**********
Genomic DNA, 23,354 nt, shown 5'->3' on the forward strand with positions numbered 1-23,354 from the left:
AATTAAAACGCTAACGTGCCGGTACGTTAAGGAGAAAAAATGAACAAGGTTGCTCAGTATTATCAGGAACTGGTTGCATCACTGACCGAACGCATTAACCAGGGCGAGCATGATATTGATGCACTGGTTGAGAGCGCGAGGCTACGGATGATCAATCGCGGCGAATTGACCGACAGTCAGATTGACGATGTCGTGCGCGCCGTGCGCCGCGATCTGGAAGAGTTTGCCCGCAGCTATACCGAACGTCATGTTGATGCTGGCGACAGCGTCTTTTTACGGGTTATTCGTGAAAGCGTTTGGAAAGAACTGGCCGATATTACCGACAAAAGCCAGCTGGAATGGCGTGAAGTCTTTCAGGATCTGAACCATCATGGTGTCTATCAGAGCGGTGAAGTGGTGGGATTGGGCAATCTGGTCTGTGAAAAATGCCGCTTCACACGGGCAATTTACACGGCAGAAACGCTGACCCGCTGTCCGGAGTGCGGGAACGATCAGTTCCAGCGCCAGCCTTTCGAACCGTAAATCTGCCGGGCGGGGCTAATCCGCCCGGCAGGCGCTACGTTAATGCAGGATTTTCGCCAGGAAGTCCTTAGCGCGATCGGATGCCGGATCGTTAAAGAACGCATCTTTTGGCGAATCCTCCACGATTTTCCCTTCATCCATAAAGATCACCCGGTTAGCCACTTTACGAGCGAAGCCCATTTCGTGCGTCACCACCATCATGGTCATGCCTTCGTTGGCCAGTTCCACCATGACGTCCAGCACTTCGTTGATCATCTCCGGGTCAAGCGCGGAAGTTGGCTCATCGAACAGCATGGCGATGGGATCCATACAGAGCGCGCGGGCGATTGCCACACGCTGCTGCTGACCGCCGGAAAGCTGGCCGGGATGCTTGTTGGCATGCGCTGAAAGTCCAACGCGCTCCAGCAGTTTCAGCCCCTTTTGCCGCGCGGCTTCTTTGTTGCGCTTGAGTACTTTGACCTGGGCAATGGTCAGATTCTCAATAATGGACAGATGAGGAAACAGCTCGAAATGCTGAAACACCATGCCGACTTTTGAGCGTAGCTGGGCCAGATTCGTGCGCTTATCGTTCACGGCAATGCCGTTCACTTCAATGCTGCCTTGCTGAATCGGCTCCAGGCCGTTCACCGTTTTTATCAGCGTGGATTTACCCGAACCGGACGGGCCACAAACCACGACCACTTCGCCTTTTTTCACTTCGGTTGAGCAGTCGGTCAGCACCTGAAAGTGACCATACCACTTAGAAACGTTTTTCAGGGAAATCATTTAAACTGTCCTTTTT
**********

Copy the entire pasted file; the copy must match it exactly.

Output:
Genomic DNA, 23,354 nt, shown 5'->3' on the forward strand with positions numbered 1-23,354 from the left:
AATTAAAACGCTAACGTGCCGGTACGTTAAGGAGAAAAAATGAACAAGGTTGCTCAGTATTATCAGGAACTGGTTGCATCACTGACCGAACGCATTAACCAGGGCGAGCATGATATTGATGCACTGGTTGAGAGCGCGAGGCTACGGATGATCAATCGCGGCGAATTGACCGACAGTCAGATTGACGATGTCGTGCGCGCCGTGCGCCGCGATCTGGAAGAGTTTGCCCGCAGCTATACCGAACGTCATGTTGATGCTGGCGACAGCGTCTTTTTACGGGTTATTCGTGAAAGCGTTTGGAAAGAACTGGCCGATATTACCGACAAAAGCCAGCTGGAATGGCGTGAAGTCTTTCAGGATCTGAACCATCATGGTGTCTATCAGAGCGGTGAAGTGGTGGGATTGGGCAATCTGGTCTGTGAAAAATGCCGCTTCACACGGGCAATTTACACGGCAGAAACGCTGACCCGCTGTCCGGAGTGCGGGAACGATCAGTTCCAGCGCCAGCCTTTCGAACCGTAAATCTGCCGGGCGGGGCTAATCCGCCCGGCAGGCGCTACGTTAATGCAGGATTTTCGCCAGGAAGTCCTTAGCGCGATCGGATGCCGGATCGTTAAAGAACGCATCTTTTGGCGAATCCTCCACGATTTTCCCTTCATCCATAAAGATCACCCGGTTAGCCACTTTACGAGCGAAGCCCATTTCGTGCGTCACCACCATCATGGTCATGCCTTCGTTGGCCAGTTCCACCATGACGTCCAGCACTTCGTTGATCATCTCCGGGTCAAGCGCGGAAGTTGGCTCATCGAACAGCATGGCGATGGGATCCATACAGAGCGCGCGGGCGATTGCCACACGCTGCTGCTGACCGCCGGAAAGCTGGCCGGGATGCTTGTTGGCATGCGCTGAAAGTCCAACGCGCTCCAGCAGTTTCAGCCCCTTTTGCCGCGCGGCTTCTTTGTTGCGCTTGAGTACTTTGACCTGGGCAATGGTCAGATTCTCAATAATGGACAGATGAGGAAACAGCTCGAAATGCTGAAACACCATGCCGACTTTTGAGCGTAGCTGGGCCAGATTCGTGCGCTTATCGTTCACGGCAATGCCGTTCACTTCAATGCTGCCTTGCTGAATCGGCTCCAGGCCGTTCACCGTTTTTATCAGCGTGGATTTACCCGAACCGGACGGGCCACAAACCACGACCACTTCGCCTTTTTTCACTTCGGTTGAGCAGTCGGTCAGCACCTGAAAGTGACCATACCACTTAGAAACGTTTTTCAGGGAAATCATTTAAACTGTCCTTTTT